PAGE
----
What is an Honoree?
An Honoree is someone who provides inspiration to our athletes throughout the training and fundraising period. Honorees serve as symbols of strength and motivation, support and determination. An Honoree is someone who is currently is being treated for Crohn’s disease or ulcerative colitis.
Each of our TEAM CHALLENGE participants is matched up with an Honoree. Honorees have the unique opportunity to connect with individuals who have committed themselves to raising funds for the fight against Crohn’s disease and ulcerative colitis. They will share their strength and courage with participants who are training to complete their endurance event.
When participants join TEAM CHALLENGE, they commit to many months of training and fundraising before completing a half marathon. They are not only motivated by their own personal fitness goals, but are truly inspired by the bravery and fortitude of each Honoree.
MEET OUR HONOREE!
Today I am a happy, optimistic, and energetic 17-year-old high school senior. But In the spring of 2001, when I was only four, I started feeling lethargic and asked my mom to cancel play dates so I could rest. My symptoms continued to progress and on the second day of kindergarten, I had my first colonoscopy and received my diagnosis of ulcerative colitis. My homework on that day was to learn to swallow pills.
Five years later, after swallowing thousands of pills and experimenting with numerous alternative therapies, I was told it was time for the ‘cure’. In August 2006, I had my entire colon removed. But my ‘cure’ hasn’t been entirely successful and I still have issues today with my internal J-pouch and side effects from years of some medications, and one day I may need more surgeries. However, currently I am certainly healthy enough to complete a half marathon and fundraise for CCFA!
I am a part CCFA because of all of the many people who live with Crohn’s or ulcerative colitis who have touched my life in significant ways. Their stories and struggles are all unique because IBD affects people so differently. I know so many people who are battling Crohn’s and have been in and out of hospitals more times than I can count. They’ve dealt with multiple surgeries and some have been on prescription nutritional beverages or tube feeding for years because they couldn’t eat food. In addition many of the kids and teens experienced significant growth delays which can affect one’s self esteem. One of my friends who also had her colon removed was so ill that she spent 110 days in the hospital and was in a medically induced coma for several weeks and she still had surgeries and hospitalizations after that!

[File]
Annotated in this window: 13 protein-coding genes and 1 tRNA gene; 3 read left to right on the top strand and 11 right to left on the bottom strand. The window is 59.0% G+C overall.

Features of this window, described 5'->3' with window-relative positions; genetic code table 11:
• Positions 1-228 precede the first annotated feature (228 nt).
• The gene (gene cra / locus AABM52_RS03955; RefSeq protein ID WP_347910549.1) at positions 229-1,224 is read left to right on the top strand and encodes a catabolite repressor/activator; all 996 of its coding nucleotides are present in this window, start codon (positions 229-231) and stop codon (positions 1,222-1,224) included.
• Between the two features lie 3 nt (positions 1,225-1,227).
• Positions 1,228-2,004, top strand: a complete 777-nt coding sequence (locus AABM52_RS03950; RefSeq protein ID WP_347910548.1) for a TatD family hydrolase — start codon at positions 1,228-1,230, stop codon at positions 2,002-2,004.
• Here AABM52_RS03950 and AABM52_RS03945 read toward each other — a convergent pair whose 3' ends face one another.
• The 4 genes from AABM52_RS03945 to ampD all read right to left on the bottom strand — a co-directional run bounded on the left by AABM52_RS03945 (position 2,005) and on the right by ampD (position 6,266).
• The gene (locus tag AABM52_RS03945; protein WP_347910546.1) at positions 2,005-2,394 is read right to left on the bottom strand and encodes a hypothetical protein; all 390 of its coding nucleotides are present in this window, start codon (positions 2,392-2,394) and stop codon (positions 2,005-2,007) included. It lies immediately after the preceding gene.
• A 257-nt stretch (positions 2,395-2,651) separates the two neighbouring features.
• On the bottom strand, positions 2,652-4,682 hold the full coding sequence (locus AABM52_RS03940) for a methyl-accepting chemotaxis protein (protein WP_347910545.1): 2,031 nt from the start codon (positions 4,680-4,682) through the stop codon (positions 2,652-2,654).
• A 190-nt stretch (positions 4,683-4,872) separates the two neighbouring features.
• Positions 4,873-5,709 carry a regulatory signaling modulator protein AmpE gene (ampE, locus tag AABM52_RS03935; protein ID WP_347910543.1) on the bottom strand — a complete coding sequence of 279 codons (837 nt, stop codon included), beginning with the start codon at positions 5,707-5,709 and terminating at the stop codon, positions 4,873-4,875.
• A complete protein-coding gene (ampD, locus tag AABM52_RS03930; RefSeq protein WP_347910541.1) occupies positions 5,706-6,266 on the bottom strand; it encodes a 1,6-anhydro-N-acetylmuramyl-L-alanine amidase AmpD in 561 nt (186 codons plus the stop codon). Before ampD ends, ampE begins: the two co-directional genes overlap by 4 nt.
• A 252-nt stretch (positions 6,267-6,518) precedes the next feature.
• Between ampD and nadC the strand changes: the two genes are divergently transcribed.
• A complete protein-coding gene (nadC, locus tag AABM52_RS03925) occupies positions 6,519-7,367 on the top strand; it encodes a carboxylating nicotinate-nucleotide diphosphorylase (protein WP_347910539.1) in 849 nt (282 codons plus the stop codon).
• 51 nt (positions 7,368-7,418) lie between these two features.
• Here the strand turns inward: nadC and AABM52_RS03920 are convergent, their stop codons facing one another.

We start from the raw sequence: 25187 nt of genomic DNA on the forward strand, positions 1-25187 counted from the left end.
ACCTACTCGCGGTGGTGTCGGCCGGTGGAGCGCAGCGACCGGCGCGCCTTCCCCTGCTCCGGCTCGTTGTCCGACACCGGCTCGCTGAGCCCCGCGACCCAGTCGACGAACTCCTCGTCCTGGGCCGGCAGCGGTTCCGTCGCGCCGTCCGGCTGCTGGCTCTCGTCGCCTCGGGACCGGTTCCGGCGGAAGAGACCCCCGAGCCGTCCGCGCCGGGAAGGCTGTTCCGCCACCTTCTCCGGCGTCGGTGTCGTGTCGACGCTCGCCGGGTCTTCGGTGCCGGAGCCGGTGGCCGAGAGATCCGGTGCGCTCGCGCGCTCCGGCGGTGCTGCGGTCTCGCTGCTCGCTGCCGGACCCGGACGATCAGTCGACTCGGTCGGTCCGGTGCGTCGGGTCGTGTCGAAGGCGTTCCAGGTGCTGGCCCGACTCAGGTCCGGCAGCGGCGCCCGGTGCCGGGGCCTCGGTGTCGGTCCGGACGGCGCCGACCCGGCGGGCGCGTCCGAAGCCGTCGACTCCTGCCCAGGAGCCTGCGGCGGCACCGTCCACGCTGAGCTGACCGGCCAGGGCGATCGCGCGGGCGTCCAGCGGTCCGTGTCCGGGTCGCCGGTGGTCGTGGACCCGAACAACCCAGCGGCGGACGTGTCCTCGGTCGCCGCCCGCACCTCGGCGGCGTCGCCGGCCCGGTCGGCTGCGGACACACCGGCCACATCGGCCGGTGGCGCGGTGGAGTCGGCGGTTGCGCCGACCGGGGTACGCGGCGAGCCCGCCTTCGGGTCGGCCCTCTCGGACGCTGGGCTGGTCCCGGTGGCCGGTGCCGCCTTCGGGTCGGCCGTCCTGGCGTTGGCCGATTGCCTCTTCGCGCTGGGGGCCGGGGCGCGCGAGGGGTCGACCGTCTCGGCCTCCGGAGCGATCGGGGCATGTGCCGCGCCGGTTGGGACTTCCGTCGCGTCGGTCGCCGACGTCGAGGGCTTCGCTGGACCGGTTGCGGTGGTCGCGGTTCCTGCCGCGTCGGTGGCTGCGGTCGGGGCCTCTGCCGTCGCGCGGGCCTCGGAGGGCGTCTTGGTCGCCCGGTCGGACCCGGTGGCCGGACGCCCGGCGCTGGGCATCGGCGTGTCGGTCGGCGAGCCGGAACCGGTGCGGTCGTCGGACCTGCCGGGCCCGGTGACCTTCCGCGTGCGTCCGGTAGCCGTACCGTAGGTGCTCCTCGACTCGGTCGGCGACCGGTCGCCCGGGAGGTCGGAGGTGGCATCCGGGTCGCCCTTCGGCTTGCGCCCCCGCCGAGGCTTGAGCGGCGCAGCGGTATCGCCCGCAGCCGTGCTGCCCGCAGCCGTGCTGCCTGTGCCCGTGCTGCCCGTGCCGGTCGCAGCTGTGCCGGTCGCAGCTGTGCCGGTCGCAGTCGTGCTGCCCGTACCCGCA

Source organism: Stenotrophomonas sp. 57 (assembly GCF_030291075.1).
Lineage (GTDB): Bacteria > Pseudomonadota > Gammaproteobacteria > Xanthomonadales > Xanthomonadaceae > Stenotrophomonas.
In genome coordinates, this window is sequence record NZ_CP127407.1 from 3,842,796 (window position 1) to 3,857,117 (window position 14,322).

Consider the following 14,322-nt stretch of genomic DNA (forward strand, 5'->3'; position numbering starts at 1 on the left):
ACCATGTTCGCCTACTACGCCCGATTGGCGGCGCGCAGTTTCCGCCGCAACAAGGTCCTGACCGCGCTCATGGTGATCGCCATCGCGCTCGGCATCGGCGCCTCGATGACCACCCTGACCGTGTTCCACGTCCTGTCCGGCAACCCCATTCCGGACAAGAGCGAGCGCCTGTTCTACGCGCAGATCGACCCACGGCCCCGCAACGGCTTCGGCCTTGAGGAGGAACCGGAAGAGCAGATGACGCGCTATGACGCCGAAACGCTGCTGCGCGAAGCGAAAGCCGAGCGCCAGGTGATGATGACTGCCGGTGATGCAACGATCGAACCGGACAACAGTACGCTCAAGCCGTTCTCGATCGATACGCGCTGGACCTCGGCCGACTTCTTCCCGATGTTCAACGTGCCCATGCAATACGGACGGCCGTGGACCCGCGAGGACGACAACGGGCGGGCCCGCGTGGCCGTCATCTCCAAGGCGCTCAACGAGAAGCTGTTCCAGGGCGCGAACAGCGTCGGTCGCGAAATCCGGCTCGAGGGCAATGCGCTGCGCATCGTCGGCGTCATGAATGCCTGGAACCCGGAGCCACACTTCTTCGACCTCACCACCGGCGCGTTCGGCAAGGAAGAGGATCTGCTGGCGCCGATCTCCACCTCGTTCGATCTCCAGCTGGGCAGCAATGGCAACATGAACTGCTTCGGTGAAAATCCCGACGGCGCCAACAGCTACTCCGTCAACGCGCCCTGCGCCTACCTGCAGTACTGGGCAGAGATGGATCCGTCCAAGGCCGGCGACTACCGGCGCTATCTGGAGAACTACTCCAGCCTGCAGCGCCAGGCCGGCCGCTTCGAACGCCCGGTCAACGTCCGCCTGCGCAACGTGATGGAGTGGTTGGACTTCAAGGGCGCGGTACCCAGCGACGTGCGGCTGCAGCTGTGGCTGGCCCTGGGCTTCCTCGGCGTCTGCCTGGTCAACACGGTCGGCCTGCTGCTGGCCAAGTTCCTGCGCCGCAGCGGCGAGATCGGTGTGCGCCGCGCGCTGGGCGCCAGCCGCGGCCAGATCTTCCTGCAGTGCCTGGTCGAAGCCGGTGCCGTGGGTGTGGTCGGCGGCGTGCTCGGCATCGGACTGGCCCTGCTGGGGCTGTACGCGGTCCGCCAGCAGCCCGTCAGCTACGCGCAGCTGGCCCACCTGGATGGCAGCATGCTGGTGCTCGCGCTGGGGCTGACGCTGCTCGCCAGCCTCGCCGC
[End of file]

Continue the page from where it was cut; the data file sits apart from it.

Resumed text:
For the past 12 years, I have been an active volunteer for CCFA and have lobbied in Washington D. C. three times for legislation for those living with Crohn’s disease or ulcerative colitis. In 2006, I was instrumental in the passage of Texas H.B. 416, the Restroom Access Act, which became a law in the state of Texas. I have been a guest speaker at a CCFA seminar, a past recipient of the national CCFA Local Hero Award, as well as the South Texas CCFA’s Youth Ambassador for the Women of Distinction Winter Ball. I am also very active in the Girl Scouts, I have served as four-year manager for the dance/drill team - the Sun Dancers, have been a member of the choir since my freshman year, serve on Dell Children’s Youth Advisory Council , and I’m also a part of Girls Giving Grants which funds grants to benefit local non-profit charities.
When I grow up, I would like to be either a child life specialist or a lobbyist. But right now I’m enjoying hanging out and laughing with friends, watching movies, eating chocolate and participating in 5K runs as my health permits.